Design and integration of a lightweight multirotor UAV for remote sensing applications
This paper reports an assessment on design and integration of a multirotor Unmanned Aerial Vehicle (UAV) for selected remote sensing applications
Balloons can be regarded as the oldest platform for aerial observations. As early as in 1858, Tournachon aboard a hotair balloon to capture aerial photographs of Paris. In 1882 E.D Archibald, an English meteorologist, used kites for aerial photography. One of the most exciting experiments was the use of a pigeons’ breast to mount a small camera from the Bavarian Pigeon corps, as proposed by J. Neubronner (Colomina, et al., 2014). Etienne Oehmichen experimented with rotorcraft designs in the 1920s. Among the six designs he tried, his helicopter No.2 had four rotors and eight propellers, all forced by a single locomotive. An aircraft, with six bladed rotors at the end of an X-shaped structure was developed by Dr. George de Bothezat and Ivan Jerome. The Curtiss-Wright company designed the Curtiss-Wright VZ-7, which was a VTOL aircraft, for the United States Army. The VZ-7 was controlled by changing the thrust of each of the four propellers (Rumerman, 2003). In the past 10 years, many small quad copters have entered the markets that include the DJI Phantom and Parrot AR Drone. This new breed of quad copters is cheap, lightweight. In the 20th Century, military research precipitated many widely used technological innovations. Surveillance satellites enabled the Global positioning system (GPS), and defense researchers developed the information swapping protocols that are fundamental to the Internet. Drone/UAV falls into a similar class. Designed initially for reconnaissance purposes, their paramilitary and commercial development was often out of sight of the public. Seen in such sense, drones came into first use after World War II (year 1939-1945) when unmanned jets, such as the Ryan Firebee (a documentary about the Firebee and the role of early drones of the Vietnam War), started field operation. Since then, the number of drones in military exercise has increased substantially enough that the New York Time decided to refer to it as a novel paradigm for warfare (Dixit, et al., 2016). A far-reaching array of markets and civil applications are likely to surface over the next few years for UAVs presenting a massive business opportunity for the companies involved (Higgons, 2014).
Unmanned aerial vehicles are designed and assembled based on the requirements and can be classified into two categoriesfixed-wing and rotorcraft or multirotor or rotary wing UAVs. Fixed-wing UAVs have limitations in terms of complex designs, difficult stabilizing mechanism, requirement of a long runway and difficult to operate in hilly terrain. Nevertheless, they have advantages in terms of long endurance and large payload capabilities. On the other hand, multirotor UAVs use vertical takeoff and landing and has been found more appropriate in hilly and complex terrain. However, unlike most fixed wing models of UAVs, the rotary wing models generally have a much shorter flight time. This is because the specific energy of chemical based energy source such as gasoline is way higher than an electric/electrochemical based energy source such as a Lithium-Ion battery or an alkaline battery (Elert, 2016).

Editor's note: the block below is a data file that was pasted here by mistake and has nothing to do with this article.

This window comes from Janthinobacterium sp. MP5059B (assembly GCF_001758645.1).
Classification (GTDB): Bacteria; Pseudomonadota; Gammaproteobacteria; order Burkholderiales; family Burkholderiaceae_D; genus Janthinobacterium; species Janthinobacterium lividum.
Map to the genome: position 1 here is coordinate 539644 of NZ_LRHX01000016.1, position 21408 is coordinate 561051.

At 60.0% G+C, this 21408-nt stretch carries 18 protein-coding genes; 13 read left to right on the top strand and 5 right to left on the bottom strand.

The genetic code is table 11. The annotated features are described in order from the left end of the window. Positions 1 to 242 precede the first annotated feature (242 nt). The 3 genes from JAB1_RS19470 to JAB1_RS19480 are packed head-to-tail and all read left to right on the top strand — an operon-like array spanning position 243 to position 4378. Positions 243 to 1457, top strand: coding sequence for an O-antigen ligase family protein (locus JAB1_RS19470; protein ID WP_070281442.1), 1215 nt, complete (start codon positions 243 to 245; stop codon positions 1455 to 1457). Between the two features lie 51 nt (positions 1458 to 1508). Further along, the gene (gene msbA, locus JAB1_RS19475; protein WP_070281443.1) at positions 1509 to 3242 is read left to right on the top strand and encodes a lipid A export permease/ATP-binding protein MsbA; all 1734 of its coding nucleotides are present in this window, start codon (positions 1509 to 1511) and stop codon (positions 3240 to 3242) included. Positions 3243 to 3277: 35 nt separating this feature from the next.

Remote Sensing Applications using UAV
Application of Unmanned aerial vehicle (UAV) is now creating a new vista in geospatial technology. Recently, UAV has been effectively employed for real time mapping, survey and monitoring activities with high spatial and spectral resolution data. UAV data can be applied in combination with satellite data to produce better results e.g. Getting high-resolution images of interested area, getting localized images of satellite shadow zones and it can be utilized to produce real time images of a calamity-affected country, whereas, other aerial views (i.e. using a Helicopter or Airplane) are found very expensive when study requires a number of periodic surveys. The potential of UAV product in the form of very very highresolution (VVHR) images has enabled to gather detailed spatial information in studying unplanned settlements (Pannel et al., 2011). UAVs can perform an efficient Survey for disaster prone or physically inaccessible areas, quick damage assessment of landslides, floods and earthquakes for enabling relief measures. A number of case studies (Singh et al. 2016) have been taken up to demonstrate the effectiveness of UAV in remote sensing applications.
The UAV is expected to be light, small, portable and reliable and should be capable to access regions and areas which would otherwise not be approachable on foot or any other manner of shipping other than flying. The following objectives demonstrate in this paper:
a) Design and integration of a light weight multirotor UAV with a payload capacity up to 2 kgs and a flight endurance up to 30 mins having a range up to 2 kilometers.
b) To deploy UAV for crop damage assessment, large-scale land use, land cover mapping and mapping of landslide-affected region. The case studies have been conducted in three test sites- i) an agro farm in Morigaon district of Assam, ii) Nonghpoh town of Meghalaya and and iii) a landslide affected area on the National Highway 40 connecting Shillong and Guwahati near Nongpoh.
Design & Integration
The various design challenges in terms of payload, frame, communication, autonomous flying etc., has to be address before design of a copter. The most usual and popular configuration of a multicopter for practical applications is quad copter and hex copter (Figure 1 & 2). A hex copter has two extra motors than a quad copter, hence, it is more stable and can carry heavier payloads than a quad copter at the expense of extra components. Copters come in various forms e.g. X configuration, + configuration, Y configuration etc. The X configuration provides more thrust and has a higher speed than a + configuration. This is because in case of The + configuration, only one rear motor is present to provide thrust in a particular direction while in case of the X configuration, two motors are present. In case of the + configuration, a FPV (First Person View) or any camera for that matter are generally obstructed by the propellers while in case of the X configuration, the region between the two propellers provide a clear view.